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The Long Nawang Massacre

by Melissa Murphy

On the morning of 25 December,

1941, nine Japanese bombers in

three groups of three carried out air

strikes on Sibu, the inland town of

the central region of Rajah Brooke’s

Kingdom of Sarawak, then a British


The enemy bombing of Sibu lasted

for about 15 minutes. As there was

no anti-aircraft resistance from the

ground, the Japanese planes flew off

intact. There was panic among the

residents of Sibu, and the European

officers knew that soon the enemy

would enter the town. Kuching,

Sarawak’s administrative capital, had

already fallen, undefended, into the

hands of the Japanese on

Christmas Eve.

The unfolding Rising Sun against

the blue skies of Kuching signaled

the beginning of a new era, a new

world. The somber scene of Imperial

Japanese troops in battle fatigues

escorting a line of disenchanted

Europeans, many recognizable

as officers of the fallen Brooke

government, provoked despair

amongst the Asian inhabitants. The

majority of the expatriates were

interned, but a number – including

a group from Sibu that included

Andrew Macpherson and nine of

his staff, his wife Clare, who was

eight months pregnant at the time,

Mrs Bomphrey and her nine month

old baby and five year old son and

two visitors – managed to escape

hours before the enemy advanced

from Kuching. On the night of 26

December, 1941, they began the

journey to Belaga on the upper

Rajang. From there, they planned

to travel up the Balui River to the

remote village of Long Nawang,

a Dutch army post situated in the

highlands, some 300 miles distant

in Dutch-controlled Borneo (now

known as Kalimantan). Before

departing, Macpherson radioed Sir

Shenton Thomas in Singapore, who

advised him, “Do whatever you think

best.” Sir Thomas in turn contacted

the Dutch government, asking them

to expect and assist the group.

The perilous journey of 28 days,

in the course of which they “one

morning crossed one river 36 times,

a raging mountain torrent sometimes

knee deep, sometimes armpit deep

and particularly powerful”, ended

on 22 January when the military

outpost, which the travelers hoped

would provide a safe hideaway from

invading forces, was finally reached.

It was situated in a mountainous area

in a pleasant, temperate climate,

with sufficient provisions for a year.

Nevertheless, some of the men toyed

with the idea of returning to Sibu

to be interned, but changed their

minds upon hearing of the Fall of

Singapore on 15 February 1942. Local

Dutch forces surrendered in March

1942. One group headed off back

to Kuching, but was never heard

of again. Another small group of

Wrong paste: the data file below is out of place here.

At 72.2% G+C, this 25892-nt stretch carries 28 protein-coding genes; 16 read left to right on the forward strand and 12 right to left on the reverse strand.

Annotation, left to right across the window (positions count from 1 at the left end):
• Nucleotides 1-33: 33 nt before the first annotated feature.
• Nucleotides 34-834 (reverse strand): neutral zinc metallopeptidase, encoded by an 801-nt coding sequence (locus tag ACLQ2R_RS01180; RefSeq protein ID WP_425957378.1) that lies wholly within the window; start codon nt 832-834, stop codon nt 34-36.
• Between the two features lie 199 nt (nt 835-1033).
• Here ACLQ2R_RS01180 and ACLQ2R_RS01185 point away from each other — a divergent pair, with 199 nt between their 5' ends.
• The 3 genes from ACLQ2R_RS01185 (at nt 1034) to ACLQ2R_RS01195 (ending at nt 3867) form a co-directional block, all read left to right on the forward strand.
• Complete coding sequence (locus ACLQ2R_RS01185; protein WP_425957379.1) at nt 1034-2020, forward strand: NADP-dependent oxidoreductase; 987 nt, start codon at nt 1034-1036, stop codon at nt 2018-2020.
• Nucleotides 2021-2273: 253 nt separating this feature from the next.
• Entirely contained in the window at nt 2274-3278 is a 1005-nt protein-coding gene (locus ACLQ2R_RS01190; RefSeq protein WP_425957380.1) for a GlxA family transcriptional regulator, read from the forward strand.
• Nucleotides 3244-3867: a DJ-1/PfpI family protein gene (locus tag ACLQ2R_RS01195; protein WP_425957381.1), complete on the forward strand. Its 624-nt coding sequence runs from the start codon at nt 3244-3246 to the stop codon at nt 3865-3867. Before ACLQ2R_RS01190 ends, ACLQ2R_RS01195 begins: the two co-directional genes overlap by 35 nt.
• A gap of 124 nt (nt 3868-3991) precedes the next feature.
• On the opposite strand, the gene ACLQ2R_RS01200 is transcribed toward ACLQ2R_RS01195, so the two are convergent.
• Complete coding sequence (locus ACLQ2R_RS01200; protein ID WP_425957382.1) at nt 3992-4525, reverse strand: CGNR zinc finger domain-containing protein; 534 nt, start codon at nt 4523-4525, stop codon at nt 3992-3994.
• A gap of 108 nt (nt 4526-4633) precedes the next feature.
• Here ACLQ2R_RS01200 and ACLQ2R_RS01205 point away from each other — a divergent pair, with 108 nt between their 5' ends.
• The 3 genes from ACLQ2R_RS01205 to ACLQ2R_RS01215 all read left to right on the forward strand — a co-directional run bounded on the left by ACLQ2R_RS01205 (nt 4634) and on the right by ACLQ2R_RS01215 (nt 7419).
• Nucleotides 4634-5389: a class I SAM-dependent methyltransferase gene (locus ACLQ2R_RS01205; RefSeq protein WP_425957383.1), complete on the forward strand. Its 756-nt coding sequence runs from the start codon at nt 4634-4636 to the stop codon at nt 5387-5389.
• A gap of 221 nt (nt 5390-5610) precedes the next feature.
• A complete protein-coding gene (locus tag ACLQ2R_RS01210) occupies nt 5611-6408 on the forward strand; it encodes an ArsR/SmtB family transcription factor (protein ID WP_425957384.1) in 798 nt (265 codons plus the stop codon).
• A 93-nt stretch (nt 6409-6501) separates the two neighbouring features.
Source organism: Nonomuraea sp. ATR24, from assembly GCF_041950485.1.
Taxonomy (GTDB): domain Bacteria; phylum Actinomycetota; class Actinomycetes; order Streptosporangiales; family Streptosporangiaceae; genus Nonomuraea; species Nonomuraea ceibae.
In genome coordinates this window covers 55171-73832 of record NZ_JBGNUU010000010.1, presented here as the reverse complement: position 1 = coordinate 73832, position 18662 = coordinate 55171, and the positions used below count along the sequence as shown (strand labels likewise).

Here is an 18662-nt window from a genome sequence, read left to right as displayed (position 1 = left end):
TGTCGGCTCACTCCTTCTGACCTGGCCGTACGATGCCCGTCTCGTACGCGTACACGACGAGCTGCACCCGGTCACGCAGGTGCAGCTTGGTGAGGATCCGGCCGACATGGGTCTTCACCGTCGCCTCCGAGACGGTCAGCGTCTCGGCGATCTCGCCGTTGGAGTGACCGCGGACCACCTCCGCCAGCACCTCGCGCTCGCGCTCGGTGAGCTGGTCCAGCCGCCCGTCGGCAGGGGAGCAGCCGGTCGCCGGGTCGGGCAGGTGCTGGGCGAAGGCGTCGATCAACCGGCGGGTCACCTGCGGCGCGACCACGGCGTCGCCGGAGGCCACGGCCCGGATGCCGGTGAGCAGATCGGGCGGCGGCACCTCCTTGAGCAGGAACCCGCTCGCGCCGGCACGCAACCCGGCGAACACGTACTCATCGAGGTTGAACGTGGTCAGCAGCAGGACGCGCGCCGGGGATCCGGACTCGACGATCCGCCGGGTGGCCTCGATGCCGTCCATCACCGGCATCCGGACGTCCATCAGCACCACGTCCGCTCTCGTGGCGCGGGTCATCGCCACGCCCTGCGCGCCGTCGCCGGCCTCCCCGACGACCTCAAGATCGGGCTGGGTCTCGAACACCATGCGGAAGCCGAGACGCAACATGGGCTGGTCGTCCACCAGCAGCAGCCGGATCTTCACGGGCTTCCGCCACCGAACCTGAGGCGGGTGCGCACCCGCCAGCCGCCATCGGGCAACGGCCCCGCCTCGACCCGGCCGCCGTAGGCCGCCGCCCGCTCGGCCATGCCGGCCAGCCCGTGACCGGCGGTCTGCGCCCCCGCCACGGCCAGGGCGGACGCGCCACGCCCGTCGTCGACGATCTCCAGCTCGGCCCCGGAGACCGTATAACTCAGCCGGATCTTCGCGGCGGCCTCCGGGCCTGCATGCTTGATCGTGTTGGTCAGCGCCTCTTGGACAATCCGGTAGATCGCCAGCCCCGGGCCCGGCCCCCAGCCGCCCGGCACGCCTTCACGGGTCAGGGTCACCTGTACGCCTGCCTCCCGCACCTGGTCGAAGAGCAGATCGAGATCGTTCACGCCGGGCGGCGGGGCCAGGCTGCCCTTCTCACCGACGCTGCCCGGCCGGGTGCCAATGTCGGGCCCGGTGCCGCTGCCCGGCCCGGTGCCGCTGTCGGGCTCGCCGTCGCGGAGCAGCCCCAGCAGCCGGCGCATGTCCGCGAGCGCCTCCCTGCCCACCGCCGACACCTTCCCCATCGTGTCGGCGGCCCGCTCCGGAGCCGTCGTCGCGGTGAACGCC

five men left Long Nawang, three

of whom were fortunate enough to

meet a Dutch army launch, which

took them downstream to a secluded

Dutch army airfield, from which

they were flown to Bandung in

Central Java. Two of these eventually

reached Perth, Australia, while the

third man is believed to have joined

a merchant vessel in Java. The other

two were unfortunate enough to be

picked up by Japanese marines and

interned in Java.

The remaining group stayed at Long

Nawang, and was joined in April by

a Dutch Army group of 40 men. In

August a number of missionaries

from the United States and a priest,

Father Joseph Feldbrugge, also

sought refuge there. On 19 August

two tribesmen arrived at the post

with news that a raiding party of

Japanese marines had been hacking

its way through impossible terrain

for over a month, and that they were

in sight of Long Nawang. Thinking

that this group was actually a

retreating force of the Dutch East

Indies Army, the commander of the

post dismissed the news and took

no further action. It was a decision

which was to determine the fate of

every soul remaining there. Soon

after, a party of 70 Japanese soldiers

reached Long Nawang.

On arrival the Japanese ambushed

the whole post, despite a flag of

truce being shown. Once they had

taken control, the surviving men

were forcibly led to an execution

ground. Rifle shots and grenade

explosions punctuated the quiet,

and before midday, the execution

was over. A month later the

women were put into gunny sacks,

dragged to a nearby location and

mercilessly bayoneted to death.

This included Mrs Macpherson and

her infant child. Native witnesses

later told investigators that the

children were made to climb nearby

trees, then allowed to drop from

exhaustion onto upturned bayonets.

The Long Nawang massacre has

been described as one of the

worst brutalities of the Japanese

occupation of Borneo, but despite

intensive post-war investigations,

it was never discovered which

Japanese officers were ultimately

responsible for this atrocity - nor

was there any war time trial. My

grandfather, Desmond Verdon

Murphy, was amongst those killed.

This tragic story became known to

my family only after I decided to

investigate the disappearance of

my grandfather. For more than 60

years, the circumstances of his death

remained a mystery and no one knew

what had happened to him. The last

anyone had heard of him was when

he was working in Sarawak, on duty

with the Police Constabulary there.